McHenry County officials have made significant progress in their efforts to implement key components of the Groundwater Resources Management Plan. The county has hired a water resource manager to help unify and encourage municipalities to develop sensibly in an effort to minimize potential water shortages predicted in the 2006 report. The water resource manager has created a task force to evaluate county water issues, and a final report is expected by 2009. McHenry County will start planning for future water needs. McHenry County officials want to avoid a worst-case scenario of water rationing and dry faucets. Although the 120 million gallons per day that the county's aquifers can produce appears to be more than adequate to meet current needs, the availability of groundwater resources are limited in the areas of the county predicted to have the greatest growth. Research has indicated that some of the more productive aquifers are located in rural areas and not in the county's more densely populated southeast corner. Some estimates contained within the plan predict that by 2030, Algonquin and Grafton Townships' water demands could far outstrip the supply. The plan concluded that if every municipality experienced the maximum growth allowed in their comprehensive plans, the daily water demand will jump to 164 million gallons, far exceeding what aquifers can provide.

  • Illinois Society of Professional Engineers Workshop - The Illinois Section of Professional Engineers held a workshop on January 16, 2007, at Aqua-Aerobics Systems. The Northern Committee, along with Aqua-Aerobics Systems, sponsored the workshop. The agenda included an update on Illinois EPA by Director Scott, Aqua-Aerobics Systems wastewater processes and equipment, IDOT erosion control standards, groundwater and surface water ordinances, Natural Resources Conservation Service's Illinois Urban Manual, and the Northern Committee PowerPoint presentation.
  • Youth Groundwater Festival - The thirteenth annual Youth Groundwater Festival was held March 14, 2007, at Rock Valley College. Nearly 600 Winnebago County fourth and fifth grade students attended the festival. Donations from area municipal water departments, Winnebago County Health Department, Burpee Museum of Natural History, League of Women Voters, Retired Senior and Volunteer Services, a grant from the Rock Valley College Foundation, and the Northern Committee provided funding for the event. Approximately 90 people volunteered to help put on the Festival, including members of the Committee, area educators, two high school science departments, as well as environmental agencies and groups.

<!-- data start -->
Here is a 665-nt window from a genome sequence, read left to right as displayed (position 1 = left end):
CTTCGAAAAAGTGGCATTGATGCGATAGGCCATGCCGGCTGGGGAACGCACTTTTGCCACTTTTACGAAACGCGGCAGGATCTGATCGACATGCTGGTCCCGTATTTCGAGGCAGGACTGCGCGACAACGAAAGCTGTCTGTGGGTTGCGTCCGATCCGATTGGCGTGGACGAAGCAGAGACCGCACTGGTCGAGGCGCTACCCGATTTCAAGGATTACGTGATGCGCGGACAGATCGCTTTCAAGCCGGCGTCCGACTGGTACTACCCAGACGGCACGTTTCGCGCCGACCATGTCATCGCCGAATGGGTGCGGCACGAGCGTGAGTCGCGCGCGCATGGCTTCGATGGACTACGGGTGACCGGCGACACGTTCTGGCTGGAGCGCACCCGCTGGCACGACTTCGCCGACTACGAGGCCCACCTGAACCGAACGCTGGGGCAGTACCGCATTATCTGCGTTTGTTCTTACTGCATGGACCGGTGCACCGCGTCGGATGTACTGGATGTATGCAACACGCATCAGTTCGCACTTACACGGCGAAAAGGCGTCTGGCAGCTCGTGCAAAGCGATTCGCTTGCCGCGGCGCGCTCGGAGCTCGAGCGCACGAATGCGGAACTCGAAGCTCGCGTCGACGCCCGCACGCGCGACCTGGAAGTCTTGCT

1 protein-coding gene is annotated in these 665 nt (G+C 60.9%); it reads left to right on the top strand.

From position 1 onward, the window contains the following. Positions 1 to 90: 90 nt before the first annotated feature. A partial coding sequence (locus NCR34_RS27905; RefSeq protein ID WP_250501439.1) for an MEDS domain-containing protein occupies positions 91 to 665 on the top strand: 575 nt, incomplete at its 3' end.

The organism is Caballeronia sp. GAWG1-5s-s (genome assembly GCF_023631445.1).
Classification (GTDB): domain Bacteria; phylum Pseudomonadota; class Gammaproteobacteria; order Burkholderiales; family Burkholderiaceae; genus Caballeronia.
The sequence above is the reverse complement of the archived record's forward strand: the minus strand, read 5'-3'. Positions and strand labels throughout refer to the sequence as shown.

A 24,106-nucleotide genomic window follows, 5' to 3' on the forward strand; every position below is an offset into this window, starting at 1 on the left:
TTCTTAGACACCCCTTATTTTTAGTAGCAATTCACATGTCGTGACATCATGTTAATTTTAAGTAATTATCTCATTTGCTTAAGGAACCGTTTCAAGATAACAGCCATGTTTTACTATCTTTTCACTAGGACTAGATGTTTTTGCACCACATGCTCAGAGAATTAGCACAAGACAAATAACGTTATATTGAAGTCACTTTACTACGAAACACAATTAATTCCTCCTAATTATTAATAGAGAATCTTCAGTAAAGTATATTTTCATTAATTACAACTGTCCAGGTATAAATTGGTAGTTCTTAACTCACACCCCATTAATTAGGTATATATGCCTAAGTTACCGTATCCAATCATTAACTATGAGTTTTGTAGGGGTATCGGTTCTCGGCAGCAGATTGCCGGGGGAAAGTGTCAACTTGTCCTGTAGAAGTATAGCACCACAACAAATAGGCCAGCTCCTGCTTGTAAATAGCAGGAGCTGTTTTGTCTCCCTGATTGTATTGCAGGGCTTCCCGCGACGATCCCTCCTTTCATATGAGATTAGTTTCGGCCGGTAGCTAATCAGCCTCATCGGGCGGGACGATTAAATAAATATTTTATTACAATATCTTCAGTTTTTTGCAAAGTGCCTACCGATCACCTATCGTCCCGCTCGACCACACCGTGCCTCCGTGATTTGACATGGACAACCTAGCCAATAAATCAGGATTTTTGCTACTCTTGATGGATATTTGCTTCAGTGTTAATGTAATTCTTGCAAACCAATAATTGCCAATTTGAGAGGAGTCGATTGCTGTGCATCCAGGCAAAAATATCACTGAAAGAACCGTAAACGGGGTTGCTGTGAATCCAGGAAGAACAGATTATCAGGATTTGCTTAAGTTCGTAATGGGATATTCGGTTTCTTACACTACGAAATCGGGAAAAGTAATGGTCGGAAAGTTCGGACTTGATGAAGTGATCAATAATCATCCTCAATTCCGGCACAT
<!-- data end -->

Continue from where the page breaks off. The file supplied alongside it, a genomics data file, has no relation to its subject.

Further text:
• Water Table Management Structure - The Northern Committee helped support a water table management structure, along with the Boone County Conservation District. The purpose for this project is to install a practice that will demonstrate the benefits of managing the shallow water table for crops, wildlife, increased groundwater recharge, and improved water quality. Recently the District had installed erosion control blankets, native seed plantings, and reshaped the bank. Due to recent flooding events, repairs need to be made to the tile outlet and culvert crossing. In addition, the native plant species need to be replanted to minimize erosion.
  • Chicago Metropolitan Agency for Planning - The Northern Committee members have participated and attended in several CMAP meetings. CMAP's purpose is to create a regional water supply planning group, develop water demand scenarios to 2050, evaluate management options, and conduct outreach and education. A summary of the regional water supply planning groups is provided in Chapter IV, Section 5 of the 2006-2007 Biennial Comprehensive Status and Self-Assessment Report.